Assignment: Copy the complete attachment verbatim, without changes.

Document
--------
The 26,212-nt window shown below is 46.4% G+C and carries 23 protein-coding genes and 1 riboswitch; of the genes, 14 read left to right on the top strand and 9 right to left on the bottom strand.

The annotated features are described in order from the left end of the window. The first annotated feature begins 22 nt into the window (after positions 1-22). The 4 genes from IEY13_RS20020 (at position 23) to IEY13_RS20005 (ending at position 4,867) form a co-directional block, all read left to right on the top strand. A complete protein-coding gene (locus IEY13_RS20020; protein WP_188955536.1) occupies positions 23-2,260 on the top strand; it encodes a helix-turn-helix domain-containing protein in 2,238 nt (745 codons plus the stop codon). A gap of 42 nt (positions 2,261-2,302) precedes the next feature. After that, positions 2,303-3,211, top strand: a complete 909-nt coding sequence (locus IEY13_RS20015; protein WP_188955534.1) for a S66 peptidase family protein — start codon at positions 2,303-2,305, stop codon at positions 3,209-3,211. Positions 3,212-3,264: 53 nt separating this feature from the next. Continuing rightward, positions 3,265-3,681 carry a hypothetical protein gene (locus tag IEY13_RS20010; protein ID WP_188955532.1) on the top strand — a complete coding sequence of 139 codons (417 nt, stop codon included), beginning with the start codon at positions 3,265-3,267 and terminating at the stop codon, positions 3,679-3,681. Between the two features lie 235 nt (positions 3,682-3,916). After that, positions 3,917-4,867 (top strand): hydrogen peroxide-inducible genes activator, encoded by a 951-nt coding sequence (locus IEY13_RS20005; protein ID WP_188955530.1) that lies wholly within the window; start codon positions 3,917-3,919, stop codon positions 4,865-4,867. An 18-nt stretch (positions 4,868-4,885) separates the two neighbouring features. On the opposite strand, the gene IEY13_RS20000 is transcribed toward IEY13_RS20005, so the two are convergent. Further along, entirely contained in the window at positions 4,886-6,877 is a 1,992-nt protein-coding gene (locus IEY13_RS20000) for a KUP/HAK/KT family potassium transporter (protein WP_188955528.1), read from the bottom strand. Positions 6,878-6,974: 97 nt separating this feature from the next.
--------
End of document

The 26,212-nt window shown below is 46.4% G+C and carries 23 protein-coding genes and 1 riboswitch; of the genes, 14 read left to right on the top strand and 9 right to left on the bottom strand.

The annotated features are described in order from the left end of the window. The first annotated feature begins 22 nt into the window (after positions 1-22). The 4 genes from IEY13_RS20020 (at position 23) to IEY13_RS20005 (ending at position 4,867) form a co-directional block, all read left to right on the top strand. A complete protein-coding gene (locus IEY13_RS20020; protein WP_188955536.1) occupies positions 23-2,260 on the top strand; it encodes a helix-turn-helix domain-containing protein in 2,238 nt (745 codons plus the stop codon). A gap of 42 nt (positions 2,261-2,302) precedes the next feature. After that, positions 2,303-3,211, top strand: a complete 909-nt coding sequence (locus IEY13_RS20015; protein WP_188955534.1) for a S66 peptidase family protein — start codon at positions 2,303-2,305, stop codon at positions 3,209-3,211. Positions 3,212-3,264: 53 nt separating this feature from the next. Continuing rightward, positions 3,265-3,681 carry a hypothetical protein gene (locus tag IEY13_RS20010; protein ID WP_188955532.1) on the top strand — a complete coding sequence of 139 codons (417 nt, stop codon included), beginning with the start codon at positions 3,265-3,267 and terminating at the stop codon, positions 3,679-3,681. Between the two features lie 235 nt (positions 3,682-3,916). After that, positions 3,917-4,867 (top strand): hydrogen peroxide-inducible genes activator, encoded by a 951-nt coding sequence (locus IEY13_RS20005; protein ID WP_188955530.1) that lies wholly within the window; start codon positions 3,917-3,919, stop codon positions 4,865-4,867. An 18-nt stretch (positions 4,868-4,885) separates the two neighbouring features. On the opposite strand, the gene IEY13_RS20000 is transcribed toward IEY13_RS20005, so the two are convergent. Further along, entirely contained in the window at positions 4,886-6,877 is a 1,992-nt protein-coding gene (locus IEY13_RS20000) for a KUP/HAK/KT family potassium transporter (protein WP_188955528.1), read from the bottom strand. Positions 6,878-6,974: 97 nt separating this feature from the next.